As end-users increasingly use social media, online collaboration systems and phone messaging for informal processes, email has repeatedly been lauded as ‘dead' by numerous commentators, the sinking ship of the communication world. Email though is the proverbial survivor of the internet, fighting off these new challengers and, not only staying afloat, but remaining the number one way of communicating in the corporate world and arguably becoming more important and more formal in terms of content than ever before. A recent Radicatti Group research report estimates that there are currently 2.586 billion email users worldwide (including both business and consumer users) with 4.35 billion email accounts that is predicted to increase by 26 percent to 5.59 billion by 2019. However, whilst email is undoubtedly engrained in the language of business and has very positive growth forecasts, no one would ever claim that email is not without its faults.
Email is the primary attack vector for cyber-criminals, leaving holes for hackers and cyber-criminals to exploit with phishing scams and other malicious attacks. Email-based cyber-attacks have recently resurrected as a key weapon in cyber-criminals' arsenal, according to Forcepoint's 2016 Threat Report. Last year saw a 360 percent increase in malicious content being spread via email compared to the previous year – despite a dramatic drop in the amount of email that is spam. Spam email surged to 88.5 percent of all email in 2014 but dropped to just 68.4 percent in 2015 which, combined with the increase in malicious content, shows cyber-criminals are wising up to the power of email as a tactic for personal and corporate data theft. Malware or malicious web links inside an email can leverage vulnerabilities to compromise machines and eventually whole networks via the internet.
Email and web attack vectors have a significant convergence and in 2015 nine out of 10 unwanted emails contained a URL. It is this convergence that sees email as a vector for data loss, whether accidental or malicious. Accidental data loss often sees an employee clicking on suspicious links in email, unknowingly enabling malicious code to download onto their machine. Accidental loss can also happen through bad processes or mistakes by employees highlighting the continuous need for email encryption to safely deliver the right data to the right audiences. Malicious outsiders often trick employees through social engineering tactics into opening malicious emails or browsing to a compromised website – either way, data breach investigations reveal that most attacks began with a malicious email or other social engineering tactic.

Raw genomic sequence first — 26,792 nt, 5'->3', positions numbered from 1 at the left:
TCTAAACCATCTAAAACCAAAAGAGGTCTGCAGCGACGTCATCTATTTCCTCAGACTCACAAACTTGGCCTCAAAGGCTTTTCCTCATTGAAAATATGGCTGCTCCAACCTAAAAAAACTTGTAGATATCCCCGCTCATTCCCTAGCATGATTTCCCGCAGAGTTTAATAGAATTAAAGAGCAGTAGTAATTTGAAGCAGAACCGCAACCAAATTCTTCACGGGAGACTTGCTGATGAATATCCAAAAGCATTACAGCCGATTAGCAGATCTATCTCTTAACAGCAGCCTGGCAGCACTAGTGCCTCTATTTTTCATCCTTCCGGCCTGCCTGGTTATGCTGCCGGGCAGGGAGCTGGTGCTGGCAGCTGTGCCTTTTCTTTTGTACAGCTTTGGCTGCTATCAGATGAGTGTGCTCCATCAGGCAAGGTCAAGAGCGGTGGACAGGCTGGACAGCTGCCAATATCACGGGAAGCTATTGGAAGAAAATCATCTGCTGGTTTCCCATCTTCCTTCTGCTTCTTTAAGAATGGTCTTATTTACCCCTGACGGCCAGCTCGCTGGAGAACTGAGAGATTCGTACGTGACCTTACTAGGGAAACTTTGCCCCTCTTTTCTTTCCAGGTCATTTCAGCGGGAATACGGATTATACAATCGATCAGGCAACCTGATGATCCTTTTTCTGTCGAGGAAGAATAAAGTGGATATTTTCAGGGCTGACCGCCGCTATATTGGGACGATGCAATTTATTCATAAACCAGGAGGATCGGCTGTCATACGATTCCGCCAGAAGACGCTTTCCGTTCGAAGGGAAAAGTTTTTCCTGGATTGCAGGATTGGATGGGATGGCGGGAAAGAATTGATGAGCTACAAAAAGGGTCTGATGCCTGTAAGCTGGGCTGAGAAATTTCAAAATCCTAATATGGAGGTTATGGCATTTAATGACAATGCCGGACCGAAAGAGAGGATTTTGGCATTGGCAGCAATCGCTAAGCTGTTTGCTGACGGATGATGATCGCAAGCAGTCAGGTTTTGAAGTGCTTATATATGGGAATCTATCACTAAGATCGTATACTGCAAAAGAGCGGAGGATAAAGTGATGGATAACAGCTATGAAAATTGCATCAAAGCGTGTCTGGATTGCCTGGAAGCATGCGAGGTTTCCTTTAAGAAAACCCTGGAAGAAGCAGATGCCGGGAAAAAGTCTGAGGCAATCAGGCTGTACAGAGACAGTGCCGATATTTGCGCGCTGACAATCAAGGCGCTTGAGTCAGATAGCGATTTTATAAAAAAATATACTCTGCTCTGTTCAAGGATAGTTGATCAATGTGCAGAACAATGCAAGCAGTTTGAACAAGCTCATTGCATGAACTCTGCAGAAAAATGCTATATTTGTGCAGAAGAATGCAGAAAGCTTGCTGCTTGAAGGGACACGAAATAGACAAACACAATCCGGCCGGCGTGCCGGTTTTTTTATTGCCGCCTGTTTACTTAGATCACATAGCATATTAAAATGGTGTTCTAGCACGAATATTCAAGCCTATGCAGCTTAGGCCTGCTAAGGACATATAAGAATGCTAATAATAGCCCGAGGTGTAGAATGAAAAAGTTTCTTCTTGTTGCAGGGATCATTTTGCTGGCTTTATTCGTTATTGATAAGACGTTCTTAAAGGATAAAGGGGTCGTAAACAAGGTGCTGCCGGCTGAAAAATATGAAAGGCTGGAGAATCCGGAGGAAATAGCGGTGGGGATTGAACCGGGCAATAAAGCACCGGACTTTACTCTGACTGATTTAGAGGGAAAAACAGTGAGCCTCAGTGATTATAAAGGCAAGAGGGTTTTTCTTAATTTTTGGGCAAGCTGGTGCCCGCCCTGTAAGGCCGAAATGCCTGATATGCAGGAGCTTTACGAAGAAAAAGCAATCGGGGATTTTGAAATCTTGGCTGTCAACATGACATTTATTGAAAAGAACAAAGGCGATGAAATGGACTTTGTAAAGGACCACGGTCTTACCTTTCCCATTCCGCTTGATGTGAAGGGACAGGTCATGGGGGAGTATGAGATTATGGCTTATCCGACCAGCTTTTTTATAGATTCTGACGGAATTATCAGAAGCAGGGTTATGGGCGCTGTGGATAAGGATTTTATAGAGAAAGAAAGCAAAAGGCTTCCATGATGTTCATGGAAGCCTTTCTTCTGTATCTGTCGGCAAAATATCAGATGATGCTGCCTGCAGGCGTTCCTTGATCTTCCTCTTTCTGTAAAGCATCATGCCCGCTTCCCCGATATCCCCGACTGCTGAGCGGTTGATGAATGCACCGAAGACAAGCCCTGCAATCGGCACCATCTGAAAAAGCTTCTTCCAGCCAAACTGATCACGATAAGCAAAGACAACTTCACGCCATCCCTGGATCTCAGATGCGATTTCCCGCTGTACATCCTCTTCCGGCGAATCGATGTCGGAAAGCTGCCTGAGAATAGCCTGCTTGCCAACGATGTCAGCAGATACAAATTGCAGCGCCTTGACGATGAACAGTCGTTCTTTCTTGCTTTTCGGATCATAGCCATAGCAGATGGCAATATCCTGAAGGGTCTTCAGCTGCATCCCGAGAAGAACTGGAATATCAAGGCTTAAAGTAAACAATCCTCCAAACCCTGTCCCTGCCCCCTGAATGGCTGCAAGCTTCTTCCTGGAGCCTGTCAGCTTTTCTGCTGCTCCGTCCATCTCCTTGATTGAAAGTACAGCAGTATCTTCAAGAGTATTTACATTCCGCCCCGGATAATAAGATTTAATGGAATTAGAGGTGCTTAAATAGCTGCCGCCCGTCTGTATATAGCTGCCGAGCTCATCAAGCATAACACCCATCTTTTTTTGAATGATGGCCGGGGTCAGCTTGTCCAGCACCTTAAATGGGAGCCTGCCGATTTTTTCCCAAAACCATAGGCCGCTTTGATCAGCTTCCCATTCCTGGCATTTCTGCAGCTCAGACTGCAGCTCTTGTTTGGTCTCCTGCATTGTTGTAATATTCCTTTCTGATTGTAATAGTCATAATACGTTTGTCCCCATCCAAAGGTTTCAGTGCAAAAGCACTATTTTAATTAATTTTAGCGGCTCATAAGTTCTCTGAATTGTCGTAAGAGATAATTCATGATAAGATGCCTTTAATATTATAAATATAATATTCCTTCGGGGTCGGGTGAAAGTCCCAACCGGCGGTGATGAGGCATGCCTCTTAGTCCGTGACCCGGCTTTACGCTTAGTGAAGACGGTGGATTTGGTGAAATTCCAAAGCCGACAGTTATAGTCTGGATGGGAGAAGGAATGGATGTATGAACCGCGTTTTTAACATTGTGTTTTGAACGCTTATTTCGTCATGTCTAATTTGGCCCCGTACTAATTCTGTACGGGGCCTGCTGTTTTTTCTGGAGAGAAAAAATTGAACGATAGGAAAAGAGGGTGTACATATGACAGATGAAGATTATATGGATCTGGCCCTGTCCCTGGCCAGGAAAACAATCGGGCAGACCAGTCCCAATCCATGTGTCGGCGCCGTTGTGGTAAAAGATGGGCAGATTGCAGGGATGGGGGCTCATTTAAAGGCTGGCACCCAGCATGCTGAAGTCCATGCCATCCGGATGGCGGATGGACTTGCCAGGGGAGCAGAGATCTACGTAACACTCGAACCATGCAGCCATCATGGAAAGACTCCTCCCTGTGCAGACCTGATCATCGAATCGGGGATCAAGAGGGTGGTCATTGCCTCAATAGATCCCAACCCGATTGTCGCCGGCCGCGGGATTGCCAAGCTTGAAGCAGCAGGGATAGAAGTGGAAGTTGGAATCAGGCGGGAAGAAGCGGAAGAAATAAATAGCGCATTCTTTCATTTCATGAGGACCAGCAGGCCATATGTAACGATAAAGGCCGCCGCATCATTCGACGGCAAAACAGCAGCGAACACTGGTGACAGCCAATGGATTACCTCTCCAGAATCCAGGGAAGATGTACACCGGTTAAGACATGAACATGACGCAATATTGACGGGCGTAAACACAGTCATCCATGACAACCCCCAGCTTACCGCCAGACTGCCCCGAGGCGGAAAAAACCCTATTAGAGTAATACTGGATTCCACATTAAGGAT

The blame game
Dridex banking malware and various ransomware campaigns are largely responsible for the rise in email threats. The Dridex Trojan malware that was set up by cyber-criminals in Eastern Europe to steal millions from bank accounts across the world, used malicious email lures with an invoicing theme. The emails contained Microsoft Word MHTML attachments with malicious macros that can be used to execute code. It also targeted many with the Dridex botnet 220 campaign, which enabled the criminals to take ‘clickshots' when potential victims were accessing certain banking websites. Forcepoint data found that malicious macros embedded into Microsoft Office file types were a prominent attack-delivery mechanism in 2015.
Last year's Threat Report revealed three million malicious macros observed over a thirty-day period at the end of 2014. In performing a similar sampling period at the end of 2015, Forcepoint found more than four million macros, up 44.7 percent from 2014. Businesses should be extra cautious of email messages that include any source information they are not already familiar with, including the email sender, company sender domains and email bodies with little to no contextual information. Employees used to handling invoices should be careful of suspicious messages sent from familiar names or aliases, and to be on the safe side, follow up with a separate email thread or phone call to validate submitted invoices or balance transfer instructions.